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D.C. Circuit Affirms Dismissal of Third-Party Presidential Candidates’ Antitrust Claims

On August 29, 2017, the D.C. Circuit affirmed the district court’s decision dismissing a suit filed by 2012 third-party presidential candidates Gary Johnson and Jill Stein, their running mates, their campaigns, and the parties they represented (together, “Plaintiffs”) against the Commission on Presidential Debates.  Plaintiffs alleged that Johnson and Stein were improperly excluded from nationally televised general-election presidential debates in violation of the Sherman Act.

More specifically, Plaintiffs challenged a memorandum of understanding (“MOU”) stipulated to by the Obama for America and Romney for President campaigns regarding presidential debates.  The MOU provided that the Commission on Presidential Debates would host three presidential debates and one vice presidential debate.  Any candidate other than the signatories would be invited to participate in the debates only if he or she satisfied the MOU’s selection criteria, which required:  (1) that the candidate was constitutionally eligible to be president, (2) that he or she qualified to appear on enough state ballots to have at least a mathematical chance of securing an Electoral College majority in the 2012 general election, and (3) that the candidate achieved a level of support of at least 15% of the national electorate as determined by averaging the most recent results of five selected national public opinion polling organizations.  Johnson and Stein satisfied the first two of these criteria, but not the third.  (Opinion at 2-3.)

Plaintiffs alleged that the MOU was an unlawful agreement to monopolize and restrain competition in violation of sections 1 and 2 of the Sherman Act, and that they were injured “in their businesses of debating in presidential elections, participating in presidential election campaigns, and engaging in electoral politics.”  They claimed “to have lost millions of dollars’ worth of publicity, campaign contributions, and matching funds that ordinarily would follow participation in the debates, as well as the salaries they would have earned as President and Vice President if they had won.”  They sought invalidation of the selection criteria requiring 15% polling support and treble damages under section 4 of the Clayton Act.  (Opinion at 3-4.)

The district court dismissed the complaint, finding that Plaintiffs lacked Article III standing to litigate their Sherman Act claims because they were based on “wholly speculative” injuries “dependent entirely on media coverage decisions.”  The district court also found that the alleged harm (“lack of media coverage that led to low popularity”) preceded Johnson and Stein’s exclusion from the debates, and did not result from it.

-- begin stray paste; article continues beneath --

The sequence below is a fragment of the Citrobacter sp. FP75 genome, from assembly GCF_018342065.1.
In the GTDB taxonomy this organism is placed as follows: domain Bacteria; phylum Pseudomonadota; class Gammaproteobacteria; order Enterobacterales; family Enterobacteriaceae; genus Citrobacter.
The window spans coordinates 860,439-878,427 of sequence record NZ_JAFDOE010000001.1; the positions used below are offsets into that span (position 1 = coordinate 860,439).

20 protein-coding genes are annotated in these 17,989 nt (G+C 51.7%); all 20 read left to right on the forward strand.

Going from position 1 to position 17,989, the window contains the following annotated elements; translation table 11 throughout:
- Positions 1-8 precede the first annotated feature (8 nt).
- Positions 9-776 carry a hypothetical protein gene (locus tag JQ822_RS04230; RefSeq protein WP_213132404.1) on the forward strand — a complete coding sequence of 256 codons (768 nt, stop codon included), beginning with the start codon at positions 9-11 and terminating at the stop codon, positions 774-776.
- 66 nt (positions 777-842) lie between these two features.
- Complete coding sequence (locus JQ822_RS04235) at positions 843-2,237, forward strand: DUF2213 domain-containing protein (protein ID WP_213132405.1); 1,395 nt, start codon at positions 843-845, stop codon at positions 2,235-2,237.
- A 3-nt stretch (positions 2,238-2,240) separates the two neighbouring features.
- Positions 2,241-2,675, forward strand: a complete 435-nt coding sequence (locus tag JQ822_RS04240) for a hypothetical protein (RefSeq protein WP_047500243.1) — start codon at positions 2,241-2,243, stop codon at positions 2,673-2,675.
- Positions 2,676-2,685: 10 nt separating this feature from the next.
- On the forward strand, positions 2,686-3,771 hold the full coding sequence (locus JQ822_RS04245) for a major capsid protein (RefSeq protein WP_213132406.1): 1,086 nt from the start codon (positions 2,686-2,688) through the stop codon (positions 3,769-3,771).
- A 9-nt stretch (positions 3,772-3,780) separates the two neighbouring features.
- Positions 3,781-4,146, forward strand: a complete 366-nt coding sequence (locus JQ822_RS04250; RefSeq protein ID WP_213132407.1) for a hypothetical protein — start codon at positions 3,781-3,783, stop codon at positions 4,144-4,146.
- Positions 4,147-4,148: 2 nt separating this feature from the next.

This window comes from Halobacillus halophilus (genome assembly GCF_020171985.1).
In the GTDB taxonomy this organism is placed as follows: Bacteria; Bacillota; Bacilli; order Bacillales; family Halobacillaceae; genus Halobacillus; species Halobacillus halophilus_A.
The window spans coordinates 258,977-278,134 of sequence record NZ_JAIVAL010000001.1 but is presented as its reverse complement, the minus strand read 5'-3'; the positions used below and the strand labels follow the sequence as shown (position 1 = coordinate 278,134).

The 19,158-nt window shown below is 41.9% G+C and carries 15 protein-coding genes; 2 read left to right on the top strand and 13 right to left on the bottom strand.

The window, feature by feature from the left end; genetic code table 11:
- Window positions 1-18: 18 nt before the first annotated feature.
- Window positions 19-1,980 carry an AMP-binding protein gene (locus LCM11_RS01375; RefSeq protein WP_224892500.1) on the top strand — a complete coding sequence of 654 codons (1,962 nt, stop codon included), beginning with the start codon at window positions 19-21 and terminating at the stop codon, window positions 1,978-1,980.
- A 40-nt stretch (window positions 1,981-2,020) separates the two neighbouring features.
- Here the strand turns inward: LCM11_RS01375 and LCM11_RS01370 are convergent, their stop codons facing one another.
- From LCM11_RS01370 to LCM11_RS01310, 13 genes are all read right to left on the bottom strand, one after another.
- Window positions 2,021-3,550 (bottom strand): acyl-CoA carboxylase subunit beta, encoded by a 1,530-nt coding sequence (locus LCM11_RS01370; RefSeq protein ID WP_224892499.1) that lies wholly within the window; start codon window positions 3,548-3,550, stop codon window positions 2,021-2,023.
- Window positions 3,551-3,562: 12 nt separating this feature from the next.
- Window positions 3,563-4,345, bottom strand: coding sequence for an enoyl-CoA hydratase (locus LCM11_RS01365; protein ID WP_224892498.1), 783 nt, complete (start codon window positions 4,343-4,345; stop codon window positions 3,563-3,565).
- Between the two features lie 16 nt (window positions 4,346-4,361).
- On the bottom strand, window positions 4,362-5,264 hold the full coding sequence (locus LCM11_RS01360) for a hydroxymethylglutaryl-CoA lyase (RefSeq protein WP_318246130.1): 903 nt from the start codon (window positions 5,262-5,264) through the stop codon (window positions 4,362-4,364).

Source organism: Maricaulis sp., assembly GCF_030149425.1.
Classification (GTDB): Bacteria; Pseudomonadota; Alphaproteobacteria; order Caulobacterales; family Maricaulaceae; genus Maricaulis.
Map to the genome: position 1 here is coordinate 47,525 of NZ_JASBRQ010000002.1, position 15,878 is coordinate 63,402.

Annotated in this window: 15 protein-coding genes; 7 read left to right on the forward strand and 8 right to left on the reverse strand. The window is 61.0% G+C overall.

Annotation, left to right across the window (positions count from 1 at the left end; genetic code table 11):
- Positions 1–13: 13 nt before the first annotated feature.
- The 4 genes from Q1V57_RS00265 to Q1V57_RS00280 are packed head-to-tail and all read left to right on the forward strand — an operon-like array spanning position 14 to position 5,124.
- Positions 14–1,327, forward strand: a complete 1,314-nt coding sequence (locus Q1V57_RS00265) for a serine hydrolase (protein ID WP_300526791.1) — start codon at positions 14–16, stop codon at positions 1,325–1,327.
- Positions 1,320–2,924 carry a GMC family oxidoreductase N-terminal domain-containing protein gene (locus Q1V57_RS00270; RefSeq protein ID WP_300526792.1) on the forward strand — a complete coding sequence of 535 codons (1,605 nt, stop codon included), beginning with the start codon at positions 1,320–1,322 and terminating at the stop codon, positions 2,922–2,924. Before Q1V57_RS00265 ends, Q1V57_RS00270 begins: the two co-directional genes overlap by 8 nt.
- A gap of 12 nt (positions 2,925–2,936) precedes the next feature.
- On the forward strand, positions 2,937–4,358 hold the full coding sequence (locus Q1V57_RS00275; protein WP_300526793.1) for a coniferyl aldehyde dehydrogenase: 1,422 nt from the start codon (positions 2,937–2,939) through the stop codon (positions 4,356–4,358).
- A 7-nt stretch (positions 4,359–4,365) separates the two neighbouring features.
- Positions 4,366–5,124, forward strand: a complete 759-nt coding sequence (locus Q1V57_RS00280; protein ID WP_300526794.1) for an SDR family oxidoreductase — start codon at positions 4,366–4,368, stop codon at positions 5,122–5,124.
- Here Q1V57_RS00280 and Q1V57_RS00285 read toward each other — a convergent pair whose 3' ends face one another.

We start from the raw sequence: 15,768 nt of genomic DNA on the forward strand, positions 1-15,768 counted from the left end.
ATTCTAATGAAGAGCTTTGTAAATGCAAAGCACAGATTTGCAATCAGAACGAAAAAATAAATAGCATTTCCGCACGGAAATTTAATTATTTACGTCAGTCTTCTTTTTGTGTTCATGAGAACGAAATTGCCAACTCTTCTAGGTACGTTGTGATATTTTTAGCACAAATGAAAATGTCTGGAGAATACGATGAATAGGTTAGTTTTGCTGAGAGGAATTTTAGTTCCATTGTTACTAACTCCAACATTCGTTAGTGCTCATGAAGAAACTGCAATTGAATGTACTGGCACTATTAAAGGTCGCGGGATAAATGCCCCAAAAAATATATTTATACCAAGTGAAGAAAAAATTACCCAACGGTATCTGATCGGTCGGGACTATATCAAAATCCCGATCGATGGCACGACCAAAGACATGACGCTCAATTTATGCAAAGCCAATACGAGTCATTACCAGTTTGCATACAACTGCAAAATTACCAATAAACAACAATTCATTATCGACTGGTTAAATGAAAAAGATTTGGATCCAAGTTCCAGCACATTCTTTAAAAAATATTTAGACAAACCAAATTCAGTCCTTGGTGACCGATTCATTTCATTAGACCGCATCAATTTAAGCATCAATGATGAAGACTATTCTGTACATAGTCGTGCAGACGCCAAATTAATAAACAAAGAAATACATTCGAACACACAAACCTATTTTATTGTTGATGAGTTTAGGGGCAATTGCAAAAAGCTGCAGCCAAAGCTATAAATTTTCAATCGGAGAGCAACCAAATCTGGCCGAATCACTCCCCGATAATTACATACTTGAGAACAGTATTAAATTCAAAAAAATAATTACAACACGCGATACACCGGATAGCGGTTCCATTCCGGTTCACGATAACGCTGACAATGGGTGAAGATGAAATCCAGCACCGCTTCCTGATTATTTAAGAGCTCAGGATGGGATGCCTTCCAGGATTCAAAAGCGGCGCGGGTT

The D.C. Circuit affirmed the district court’s decision dismissing the complaint.  The majority found that Plaintiffs lacked antitrust standing, and declined to reach the question of whether they possessed Article III standing.  “[A]ntitrust standing requires a plaintiff to show an actual or threatened injury of the type the antitrust laws were intended to prevent.”  (Opinion at 9 (internal quotation marks omitted).)  The court explained:

[A]ntitrust laws protect market (i.e. economic) competition. Plaintiffs, however, define their injuries as millions of dollars in free media, campaign donations, and federal matching funds—injuries to them as individual candidates in a political contest for votes. Square peg, meet round hole.

(Id. (internal citations omitted).)  The court further noted that Plaintiffs were unable “to define a commercial market in which they operate,” instead using terms like the “presidential campaign market,” “the electoral politics market,” and the “presidential candidates market.”  (Id. at 10.) It found that “the ‘market’ Plaintiffs identify is no more regulated by the antitrust laws than the ‘marketplace of ideas’ or a ‘meet market.’”  (Id.)

Judge Pillard concurred in the judgment, but disagreed “that the deficiency is only one of antitrust standing.”  Rather, Judge Pillard would have “affirm[ed] the dismissal as a failure to state a cognizable violation rather than a statutory standing shortfall.”  (Concurring Op. at 5.)